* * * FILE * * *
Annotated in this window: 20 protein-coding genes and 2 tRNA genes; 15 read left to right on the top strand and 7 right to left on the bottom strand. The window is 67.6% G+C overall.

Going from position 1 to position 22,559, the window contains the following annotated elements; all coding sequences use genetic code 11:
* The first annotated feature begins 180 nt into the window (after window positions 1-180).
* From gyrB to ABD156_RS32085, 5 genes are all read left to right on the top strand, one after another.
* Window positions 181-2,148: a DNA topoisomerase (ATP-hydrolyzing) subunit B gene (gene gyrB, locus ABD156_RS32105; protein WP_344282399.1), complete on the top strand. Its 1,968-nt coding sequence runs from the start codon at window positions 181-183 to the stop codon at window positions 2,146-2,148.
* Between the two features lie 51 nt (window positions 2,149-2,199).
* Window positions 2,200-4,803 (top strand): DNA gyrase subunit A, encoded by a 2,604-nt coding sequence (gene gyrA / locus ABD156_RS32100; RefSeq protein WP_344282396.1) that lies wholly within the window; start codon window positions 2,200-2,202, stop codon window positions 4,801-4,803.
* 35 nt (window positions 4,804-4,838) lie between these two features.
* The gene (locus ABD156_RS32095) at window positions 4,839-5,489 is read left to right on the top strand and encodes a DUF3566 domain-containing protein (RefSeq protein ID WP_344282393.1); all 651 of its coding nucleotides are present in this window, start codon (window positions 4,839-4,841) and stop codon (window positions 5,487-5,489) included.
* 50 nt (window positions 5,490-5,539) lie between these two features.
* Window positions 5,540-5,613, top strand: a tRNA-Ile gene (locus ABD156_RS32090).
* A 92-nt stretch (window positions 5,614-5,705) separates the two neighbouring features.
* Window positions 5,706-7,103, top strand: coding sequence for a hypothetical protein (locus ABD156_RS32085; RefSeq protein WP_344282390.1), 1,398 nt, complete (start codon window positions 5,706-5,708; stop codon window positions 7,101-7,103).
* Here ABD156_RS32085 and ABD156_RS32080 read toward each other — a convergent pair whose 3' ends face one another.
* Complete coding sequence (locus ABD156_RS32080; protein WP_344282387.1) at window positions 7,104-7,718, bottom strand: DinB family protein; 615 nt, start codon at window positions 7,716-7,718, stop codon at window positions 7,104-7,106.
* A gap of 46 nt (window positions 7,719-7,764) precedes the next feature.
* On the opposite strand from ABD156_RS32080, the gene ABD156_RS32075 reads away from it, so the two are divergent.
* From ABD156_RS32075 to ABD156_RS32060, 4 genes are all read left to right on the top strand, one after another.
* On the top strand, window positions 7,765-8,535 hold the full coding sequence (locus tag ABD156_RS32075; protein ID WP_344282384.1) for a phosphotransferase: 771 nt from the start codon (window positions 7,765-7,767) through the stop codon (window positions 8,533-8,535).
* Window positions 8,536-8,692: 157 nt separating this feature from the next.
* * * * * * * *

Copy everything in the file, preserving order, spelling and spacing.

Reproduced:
Annotated in this window: 20 protein-coding genes and 2 tRNA genes; 15 read left to right on the top strand and 7 right to left on the bottom strand. The window is 67.6% G+C overall.

Going from position 1 to position 22,559, the window contains the following annotated elements; all coding sequences use genetic code 11:
* The first annotated feature begins 180 nt into the window (after window positions 1-180).
* From gyrB to ABD156_RS32085, 5 genes are all read left to right on the top strand, one after another.
* Window positions 181-2,148: a DNA topoisomerase (ATP-hydrolyzing) subunit B gene (gene gyrB, locus ABD156_RS32105; protein WP_344282399.1), complete on the top strand. Its 1,968-nt coding sequence runs from the start codon at window positions 181-183 to the stop codon at window positions 2,146-2,148.
* Between the two features lie 51 nt (window positions 2,149-2,199).
* Window positions 2,200-4,803 (top strand): DNA gyrase subunit A, encoded by a 2,604-nt coding sequence (gene gyrA / locus ABD156_RS32100; RefSeq protein WP_344282396.1) that lies wholly within the window; start codon window positions 2,200-2,202, stop codon window positions 4,801-4,803.
* 35 nt (window positions 4,804-4,838) lie between these two features.
* The gene (locus ABD156_RS32095) at window positions 4,839-5,489 is read left to right on the top strand and encodes a DUF3566 domain-containing protein (RefSeq protein ID WP_344282393.1); all 651 of its coding nucleotides are present in this window, start codon (window positions 4,839-4,841) and stop codon (window positions 5,487-5,489) included.
* 50 nt (window positions 5,490-5,539) lie between these two features.
* Window positions 5,540-5,613, top strand: a tRNA-Ile gene (locus ABD156_RS32090).
* A 92-nt stretch (window positions 5,614-5,705) separates the two neighbouring features.
* Window positions 5,706-7,103, top strand: coding sequence for a hypothetical protein (locus ABD156_RS32085; RefSeq protein WP_344282390.1), 1,398 nt, complete (start codon window positions 5,706-5,708; stop codon window positions 7,101-7,103).
* Here ABD156_RS32085 and ABD156_RS32080 read toward each other — a convergent pair whose 3' ends face one another.
* Complete coding sequence (locus ABD156_RS32080; protein WP_344282387.1) at window positions 7,104-7,718, bottom strand: DinB family protein; 615 nt, start codon at window positions 7,716-7,718, stop codon at window positions 7,104-7,106.
* A gap of 46 nt (window positions 7,719-7,764) precedes the next feature.
* On the opposite strand from ABD156_RS32080, the gene ABD156_RS32075 reads away from it, so the two are divergent.
* From ABD156_RS32075 to ABD156_RS32060, 4 genes are all read left to right on the top strand, one after another.
* On the top strand, window positions 7,765-8,535 hold the full coding sequence (locus tag ABD156_RS32075; protein ID WP_344282384.1) for a phosphotransferase: 771 nt from the start codon (window positions 7,765-7,767) through the stop codon (window positions 8,533-8,535).
* Window positions 8,536-8,692: 157 nt separating this feature from the next.